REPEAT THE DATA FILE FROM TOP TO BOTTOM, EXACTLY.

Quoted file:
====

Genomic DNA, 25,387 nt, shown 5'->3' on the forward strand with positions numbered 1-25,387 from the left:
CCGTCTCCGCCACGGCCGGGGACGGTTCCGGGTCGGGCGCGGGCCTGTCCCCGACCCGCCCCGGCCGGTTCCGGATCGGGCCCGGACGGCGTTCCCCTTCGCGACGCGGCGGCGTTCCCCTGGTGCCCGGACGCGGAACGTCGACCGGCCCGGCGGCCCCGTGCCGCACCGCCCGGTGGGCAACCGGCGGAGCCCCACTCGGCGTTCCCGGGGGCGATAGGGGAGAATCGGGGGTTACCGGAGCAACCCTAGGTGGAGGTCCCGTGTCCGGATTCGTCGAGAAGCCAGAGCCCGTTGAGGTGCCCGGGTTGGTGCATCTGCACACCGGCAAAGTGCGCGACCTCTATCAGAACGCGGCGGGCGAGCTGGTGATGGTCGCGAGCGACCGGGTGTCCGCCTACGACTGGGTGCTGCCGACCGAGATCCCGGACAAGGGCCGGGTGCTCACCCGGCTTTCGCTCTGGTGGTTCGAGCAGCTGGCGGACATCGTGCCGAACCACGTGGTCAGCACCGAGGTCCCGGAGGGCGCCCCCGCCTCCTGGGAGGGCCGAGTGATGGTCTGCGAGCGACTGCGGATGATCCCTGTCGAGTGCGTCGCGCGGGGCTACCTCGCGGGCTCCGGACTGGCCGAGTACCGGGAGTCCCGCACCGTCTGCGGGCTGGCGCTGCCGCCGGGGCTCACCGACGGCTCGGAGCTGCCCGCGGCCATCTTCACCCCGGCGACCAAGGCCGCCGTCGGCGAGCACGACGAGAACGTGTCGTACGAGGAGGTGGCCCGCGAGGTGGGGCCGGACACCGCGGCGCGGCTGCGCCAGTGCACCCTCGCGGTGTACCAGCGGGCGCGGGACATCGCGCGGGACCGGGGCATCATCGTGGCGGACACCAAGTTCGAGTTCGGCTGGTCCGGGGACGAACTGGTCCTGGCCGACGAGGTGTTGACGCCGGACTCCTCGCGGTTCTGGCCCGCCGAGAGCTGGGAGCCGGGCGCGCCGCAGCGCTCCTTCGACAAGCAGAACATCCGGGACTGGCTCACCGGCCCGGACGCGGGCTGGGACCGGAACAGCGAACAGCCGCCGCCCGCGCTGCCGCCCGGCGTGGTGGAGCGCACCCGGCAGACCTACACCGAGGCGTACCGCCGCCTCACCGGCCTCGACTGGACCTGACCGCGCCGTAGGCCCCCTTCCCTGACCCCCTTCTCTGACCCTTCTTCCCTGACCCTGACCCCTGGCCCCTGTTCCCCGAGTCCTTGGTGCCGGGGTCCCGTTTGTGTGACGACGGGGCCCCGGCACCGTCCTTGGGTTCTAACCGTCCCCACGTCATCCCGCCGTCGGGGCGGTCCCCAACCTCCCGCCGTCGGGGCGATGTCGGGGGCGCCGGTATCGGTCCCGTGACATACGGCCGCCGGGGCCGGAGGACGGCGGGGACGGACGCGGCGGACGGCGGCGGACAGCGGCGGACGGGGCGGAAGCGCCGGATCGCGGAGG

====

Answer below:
Genomic DNA, 25,387 nt, shown 5'->3' on the forward strand with positions numbered 1-25,387 from the left:
CCGTCTCCGCCACGGCCGGGGACGGTTCCGGGTCGGGCGCGGGCCTGTCCCCGACCCGCCCCGGCCGGTTCCGGATCGGGCCCGGACGGCGTTCCCCTTCGCGACGCGGCGGCGTTCCCCTGGTGCCCGGACGCGGAACGTCGACCGGCCCGGCGGCCCCGTGCCGCACCGCCCGGTGGGCAACCGGCGGAGCCCCACTCGGCGTTCCCGGGGGCGATAGGGGAGAATCGGGGGTTACCGGAGCAACCCTAGGTGGAGGTCCCGTGTCCGGATTCGTCGAGAAGCCAGAGCCCGTTGAGGTGCCCGGGTTGGTGCATCTGCACACCGGCAAAGTGCGCGACCTCTATCAGAACGCGGCGGGCGAGCTGGTGATGGTCGCGAGCGACCGGGTGTCCGCCTACGACTGGGTGCTGCCGACCGAGATCCCGGACAAGGGCCGGGTGCTCACCCGGCTTTCGCTCTGGTGGTTCGAGCAGCTGGCGGACATCGTGCCGAACCACGTGGTCAGCACCGAGGTCCCGGAGGGCGCCCCCGCCTCCTGGGAGGGCCGAGTGATGGTCTGCGAGCGACTGCGGATGATCCCTGTCGAGTGCGTCGCGCGGGGCTACCTCGCGGGCTCCGGACTGGCCGAGTACCGGGAGTCCCGCACCGTCTGCGGGCTGGCGCTGCCGCCGGGGCTCACCGACGGCTCGGAGCTGCCCGCGGCCATCTTCACCCCGGCGACCAAGGCCGCCGTCGGCGAGCACGACGAGAACGTGTCGTACGAGGAGGTGGCCCGCGAGGTGGGGCCGGACACCGCGGCGCGGCTGCGCCAGTGCACCCTCGCGGTGTACCAGCGGGCGCGGGACATCGCGCGGGACCGGGGCATCATCGTGGCGGACACCAAGTTCGAGTTCGGCTGGTCCGGGGACGAACTGGTCCTGGCCGACGAGGTGTTGACGCCGGACTCCTCGCGGTTCTGGCCCGCCGAGAGCTGGGAGCCGGGCGCGCCGCAGCGCTCCTTCGACAAGCAGAACATCCGGGACTGGCTCACCGGCCCGGACGCGGGCTGGGACCGGAACAGCGAACAGCCGCCGCCCGCGCTGCCGCCCGGCGTGGTGGAGCGCACCCGGCAGACCTACACCGAGGCGTACCGCCGCCTCACCGGCCTCGACTGGACCTGACCGCGCCGTAGGCCCCCTTCCCTGACCCCCTTCTCTGACCCTTCTTCCCTGACCCTGACCCCTGGCCCCTGTTCCCCGAGTCCTTGGTGCCGGGGTCCCGTTTGTGTGACGACGGGGCCCCGGCACCGTCCTTGGGTTCTAACCGTCCCCACGTCATCCCGCCGTCGGGGCGGTCCCCAACCTCCCGCCGTCGGGGCGATGTCGGGGGCGCCGGTATCGGTCCCGTGACATACGGCCGCCGGGGCCGGAGGACGGCGGGGACGGACGCGGCGGACGGCGGCGGACAGCGGCGGACGGGGCGGAAGCGCCGGATCGCGGAGG